Strike North

The clash of great power interests in China, and the Far East in general, caused Tokyo to consider war with the Soviet Union. Of course, that wasn’t a step to be taken lightly, for the USSR was a land power that stretched from the Pacific to Eastern Europe. The Red Army, while a largely unquantified factor to the Japanese during the 1930s, was nonetheless known to be able to deploy large numbers of tanks, artillery and aircraft. With much of the Imperial Japanese Army (IJA) increasingly tied down in China, there was the question of concentrating sufficient force in Manchukuo in the event of war with the USSR.

As it was, experience from prior wars, against both czarist and Bolshevik Russians, had demonstrated the IJA could beat them. While the Red Army was large, its performance during the Russian Civil War, whenever it had engaged against regulars, didn’t impress the Japanese. The Japanese also believed the communist system had, since the end of the Russian Civil War, only worked to further debilitate Soviet military capabilities—an assumption that seemed to be further borne out by Stalin’s purges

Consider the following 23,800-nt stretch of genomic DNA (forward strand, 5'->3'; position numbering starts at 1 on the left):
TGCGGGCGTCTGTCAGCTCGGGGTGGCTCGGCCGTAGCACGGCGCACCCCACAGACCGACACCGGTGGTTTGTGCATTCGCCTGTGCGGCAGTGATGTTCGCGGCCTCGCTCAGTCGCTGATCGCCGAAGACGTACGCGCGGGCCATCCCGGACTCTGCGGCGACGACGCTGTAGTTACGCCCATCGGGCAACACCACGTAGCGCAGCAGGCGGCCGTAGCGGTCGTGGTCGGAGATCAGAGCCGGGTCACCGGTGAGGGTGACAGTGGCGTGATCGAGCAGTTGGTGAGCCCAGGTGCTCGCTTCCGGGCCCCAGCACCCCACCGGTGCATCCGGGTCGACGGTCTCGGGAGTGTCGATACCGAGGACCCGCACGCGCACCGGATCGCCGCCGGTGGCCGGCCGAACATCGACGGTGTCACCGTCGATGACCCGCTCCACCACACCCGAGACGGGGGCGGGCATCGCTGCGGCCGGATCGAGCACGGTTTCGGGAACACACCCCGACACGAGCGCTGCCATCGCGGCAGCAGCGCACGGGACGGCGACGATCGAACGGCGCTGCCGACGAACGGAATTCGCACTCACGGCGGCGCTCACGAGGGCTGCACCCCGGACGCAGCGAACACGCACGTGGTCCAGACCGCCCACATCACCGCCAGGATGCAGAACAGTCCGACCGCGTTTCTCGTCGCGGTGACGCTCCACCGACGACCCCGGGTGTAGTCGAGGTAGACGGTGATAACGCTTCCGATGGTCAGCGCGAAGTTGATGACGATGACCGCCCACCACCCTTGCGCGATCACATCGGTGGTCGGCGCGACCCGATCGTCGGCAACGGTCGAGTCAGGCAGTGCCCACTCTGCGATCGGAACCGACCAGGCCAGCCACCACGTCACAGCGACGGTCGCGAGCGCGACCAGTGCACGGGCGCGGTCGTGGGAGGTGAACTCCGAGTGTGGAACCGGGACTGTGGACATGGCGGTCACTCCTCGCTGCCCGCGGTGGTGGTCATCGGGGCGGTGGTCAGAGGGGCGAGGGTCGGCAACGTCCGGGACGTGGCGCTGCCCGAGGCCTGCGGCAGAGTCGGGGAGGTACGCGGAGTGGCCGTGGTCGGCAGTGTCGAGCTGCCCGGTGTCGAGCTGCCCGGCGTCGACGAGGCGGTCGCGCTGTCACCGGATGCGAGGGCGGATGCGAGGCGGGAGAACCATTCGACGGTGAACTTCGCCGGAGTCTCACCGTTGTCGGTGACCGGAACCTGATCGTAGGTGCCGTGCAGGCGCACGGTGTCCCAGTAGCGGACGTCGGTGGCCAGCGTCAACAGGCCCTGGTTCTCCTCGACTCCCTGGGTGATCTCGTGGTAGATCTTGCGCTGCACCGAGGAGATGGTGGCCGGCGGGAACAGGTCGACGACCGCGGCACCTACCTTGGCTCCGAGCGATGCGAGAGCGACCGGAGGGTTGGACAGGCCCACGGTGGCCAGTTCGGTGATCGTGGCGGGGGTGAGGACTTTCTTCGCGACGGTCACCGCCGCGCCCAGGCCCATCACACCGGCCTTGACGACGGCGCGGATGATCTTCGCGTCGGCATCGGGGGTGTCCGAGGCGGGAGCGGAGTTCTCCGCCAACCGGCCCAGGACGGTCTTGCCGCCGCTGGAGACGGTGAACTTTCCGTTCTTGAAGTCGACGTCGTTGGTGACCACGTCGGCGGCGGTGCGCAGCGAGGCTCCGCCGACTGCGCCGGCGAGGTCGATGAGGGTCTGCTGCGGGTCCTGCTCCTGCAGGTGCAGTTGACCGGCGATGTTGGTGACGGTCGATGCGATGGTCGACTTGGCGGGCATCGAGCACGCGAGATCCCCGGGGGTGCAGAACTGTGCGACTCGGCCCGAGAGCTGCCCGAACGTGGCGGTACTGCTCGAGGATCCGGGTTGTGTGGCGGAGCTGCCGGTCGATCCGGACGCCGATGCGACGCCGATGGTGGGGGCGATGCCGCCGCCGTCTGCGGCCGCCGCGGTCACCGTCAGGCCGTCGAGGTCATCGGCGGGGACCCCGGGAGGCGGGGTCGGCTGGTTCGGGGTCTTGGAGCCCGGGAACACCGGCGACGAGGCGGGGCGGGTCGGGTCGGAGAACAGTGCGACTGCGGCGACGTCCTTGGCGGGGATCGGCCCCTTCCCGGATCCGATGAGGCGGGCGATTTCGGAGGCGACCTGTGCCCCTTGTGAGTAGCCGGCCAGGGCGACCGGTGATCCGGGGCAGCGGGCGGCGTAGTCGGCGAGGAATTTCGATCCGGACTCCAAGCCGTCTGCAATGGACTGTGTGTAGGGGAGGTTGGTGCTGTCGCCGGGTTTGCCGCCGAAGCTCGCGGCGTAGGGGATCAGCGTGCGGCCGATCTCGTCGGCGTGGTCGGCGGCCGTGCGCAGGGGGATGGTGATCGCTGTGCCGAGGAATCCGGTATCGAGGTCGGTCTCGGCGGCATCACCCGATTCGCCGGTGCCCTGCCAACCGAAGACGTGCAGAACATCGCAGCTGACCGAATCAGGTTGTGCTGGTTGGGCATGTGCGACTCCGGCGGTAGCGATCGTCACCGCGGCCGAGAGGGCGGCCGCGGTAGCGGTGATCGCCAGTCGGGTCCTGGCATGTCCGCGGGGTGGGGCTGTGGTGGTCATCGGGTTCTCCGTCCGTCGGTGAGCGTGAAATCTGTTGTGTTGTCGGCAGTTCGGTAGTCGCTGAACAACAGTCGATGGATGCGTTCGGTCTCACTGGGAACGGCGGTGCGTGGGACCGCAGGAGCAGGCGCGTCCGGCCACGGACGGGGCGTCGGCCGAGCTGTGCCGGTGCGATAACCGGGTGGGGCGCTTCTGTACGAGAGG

The faction within the Japanese military who advocated war against the Soviets became known as the “Strike North” group. Their objective was to secure Japan’s mastery of East Asia as well as removing the threat of communism. That view was in turn linked to a more general belief in Japan’s destiny as an imperial power that would bring the rule of their divine emperor to the other peoples of the world.

Author Bio:


The editor of World at War magazine and Senior Editor for Strategy & Tactics Press. He has more than 30 years professional experience in historical research, writing and editing. From 1976 to 1980, and again from 1984 to 1988, he served in US military intelligence. He has written over 100 published articles and reports on military history and over 100 published wargames, most on World War II topics.

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